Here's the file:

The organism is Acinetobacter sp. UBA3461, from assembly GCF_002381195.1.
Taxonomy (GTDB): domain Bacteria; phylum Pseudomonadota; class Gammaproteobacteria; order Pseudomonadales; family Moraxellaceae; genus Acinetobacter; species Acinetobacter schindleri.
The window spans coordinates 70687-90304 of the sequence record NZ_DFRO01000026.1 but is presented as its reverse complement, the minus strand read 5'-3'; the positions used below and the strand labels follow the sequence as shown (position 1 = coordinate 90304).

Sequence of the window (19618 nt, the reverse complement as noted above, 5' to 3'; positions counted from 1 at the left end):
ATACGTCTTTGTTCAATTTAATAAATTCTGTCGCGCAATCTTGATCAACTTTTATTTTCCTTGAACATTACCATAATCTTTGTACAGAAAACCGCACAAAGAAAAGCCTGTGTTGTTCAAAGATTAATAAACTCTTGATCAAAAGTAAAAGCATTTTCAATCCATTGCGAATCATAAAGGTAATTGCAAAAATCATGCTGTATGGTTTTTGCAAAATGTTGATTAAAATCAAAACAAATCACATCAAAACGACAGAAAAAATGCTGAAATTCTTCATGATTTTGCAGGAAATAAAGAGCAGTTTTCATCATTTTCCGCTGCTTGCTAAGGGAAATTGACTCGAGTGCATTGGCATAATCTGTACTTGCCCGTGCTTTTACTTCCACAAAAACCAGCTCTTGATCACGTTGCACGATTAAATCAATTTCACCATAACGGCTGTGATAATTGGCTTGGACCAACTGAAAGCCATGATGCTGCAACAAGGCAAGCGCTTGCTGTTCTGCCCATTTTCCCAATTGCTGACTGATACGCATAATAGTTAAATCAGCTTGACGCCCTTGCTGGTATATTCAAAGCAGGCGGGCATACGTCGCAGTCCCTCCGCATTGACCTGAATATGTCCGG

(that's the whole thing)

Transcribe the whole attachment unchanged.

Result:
The organism is Acinetobacter sp. UBA3461, from assembly GCF_002381195.1.
Taxonomy (GTDB): domain Bacteria; phylum Pseudomonadota; class Gammaproteobacteria; order Pseudomonadales; family Moraxellaceae; genus Acinetobacter; species Acinetobacter schindleri.
The window spans coordinates 70687-90304 of the sequence record NZ_DFRO01000026.1 but is presented as its reverse complement, the minus strand read 5'-3'; the positions used below and the strand labels follow the sequence as shown (position 1 = coordinate 90304).

Sequence of the window (19618 nt, the reverse complement as noted above, 5' to 3'; positions counted from 1 at the left end):
ATACGTCTTTGTTCAATTTAATAAATTCTGTCGCGCAATCTTGATCAACTTTTATTTTCCTTGAACATTACCATAATCTTTGTACAGAAAACCGCACAAAGAAAAGCCTGTGTTGTTCAAAGATTAATAAACTCTTGATCAAAAGTAAAAGCATTTTCAATCCATTGCGAATCATAAAGGTAATTGCAAAAATCATGCTGTATGGTTTTTGCAAAATGTTGATTAAAATCAAAACAAATCACATCAAAACGACAGAAAAAATGCTGAAATTCTTCATGATTTTGCAGGAAATAAAGAGCAGTTTTCATCATTTTCCGCTGCTTGCTAAGGGAAATTGACTCGAGTGCATTGGCATAATCTGTACTTGCCCGTGCTTTTACTTCCACAAAAACCAGCTCTTGATCACGTTGCACGATTAAATCAATTTCACCATAACGGCTGTGATAATTGGCTTGGACCAACTGAAAGCCATGATGCTGCAACAAGGCAAGCGCTTGCTGTTCTGCCCATTTTCCCAATTGCTGACTGATACGCATAATAGTTAAATCAGCTTGACGCCCTTGCTGGTATATTCAAAGCAGGCGGGCATACGTCGCAGTCCCTCCGCATTGACCTGAATATGTCCGG